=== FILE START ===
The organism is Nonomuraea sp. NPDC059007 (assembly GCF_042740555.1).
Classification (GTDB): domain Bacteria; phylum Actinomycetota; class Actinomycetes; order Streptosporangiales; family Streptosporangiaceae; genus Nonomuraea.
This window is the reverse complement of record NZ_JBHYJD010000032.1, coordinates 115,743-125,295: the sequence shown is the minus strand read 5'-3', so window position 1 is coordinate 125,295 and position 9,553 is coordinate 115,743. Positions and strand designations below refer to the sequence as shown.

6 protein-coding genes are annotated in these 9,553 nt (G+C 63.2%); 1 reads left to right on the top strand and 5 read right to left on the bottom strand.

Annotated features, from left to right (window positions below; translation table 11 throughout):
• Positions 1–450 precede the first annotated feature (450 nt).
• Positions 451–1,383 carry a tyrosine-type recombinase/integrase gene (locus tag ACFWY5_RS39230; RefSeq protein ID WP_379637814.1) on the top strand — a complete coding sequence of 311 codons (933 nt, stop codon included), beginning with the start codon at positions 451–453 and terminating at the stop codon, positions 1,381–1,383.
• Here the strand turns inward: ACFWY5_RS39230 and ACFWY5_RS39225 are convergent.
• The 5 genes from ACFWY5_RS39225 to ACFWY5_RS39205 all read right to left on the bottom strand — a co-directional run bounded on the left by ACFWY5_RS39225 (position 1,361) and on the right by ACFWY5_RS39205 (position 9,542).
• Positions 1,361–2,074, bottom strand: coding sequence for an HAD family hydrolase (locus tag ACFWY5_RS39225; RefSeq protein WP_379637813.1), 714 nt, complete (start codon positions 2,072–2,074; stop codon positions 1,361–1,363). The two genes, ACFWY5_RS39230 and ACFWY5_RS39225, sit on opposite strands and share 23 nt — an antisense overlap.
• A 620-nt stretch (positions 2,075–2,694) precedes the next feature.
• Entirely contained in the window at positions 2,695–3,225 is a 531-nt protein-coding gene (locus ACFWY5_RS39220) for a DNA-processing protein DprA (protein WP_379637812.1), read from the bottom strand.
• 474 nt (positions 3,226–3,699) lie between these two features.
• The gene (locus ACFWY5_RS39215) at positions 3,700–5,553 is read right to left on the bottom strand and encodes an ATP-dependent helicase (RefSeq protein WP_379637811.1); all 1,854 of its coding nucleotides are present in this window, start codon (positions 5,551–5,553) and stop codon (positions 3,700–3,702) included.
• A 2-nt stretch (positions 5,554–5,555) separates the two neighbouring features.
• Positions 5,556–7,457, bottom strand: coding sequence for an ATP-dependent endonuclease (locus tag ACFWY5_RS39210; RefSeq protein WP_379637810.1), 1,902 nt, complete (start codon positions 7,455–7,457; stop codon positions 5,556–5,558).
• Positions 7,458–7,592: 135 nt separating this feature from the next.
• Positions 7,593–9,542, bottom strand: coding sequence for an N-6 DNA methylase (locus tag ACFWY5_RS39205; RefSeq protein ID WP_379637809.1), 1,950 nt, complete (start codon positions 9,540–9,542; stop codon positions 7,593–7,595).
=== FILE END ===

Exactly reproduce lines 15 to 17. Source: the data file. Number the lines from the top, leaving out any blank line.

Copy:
• A 2-nt stretch (positions 5,554–5,555) separates the two neighbouring features.
• Positions 5,556–7,457, bottom strand: coding sequence for an ATP-dependent endonuclease (locus tag ACFWY5_RS39210; RefSeq protein WP_379637810.1), 1,902 nt, complete (start codon positions 7,455–7,457; stop codon positions 5,556–5,558).
• Positions 7,458–7,592: 135 nt separating this feature from the next.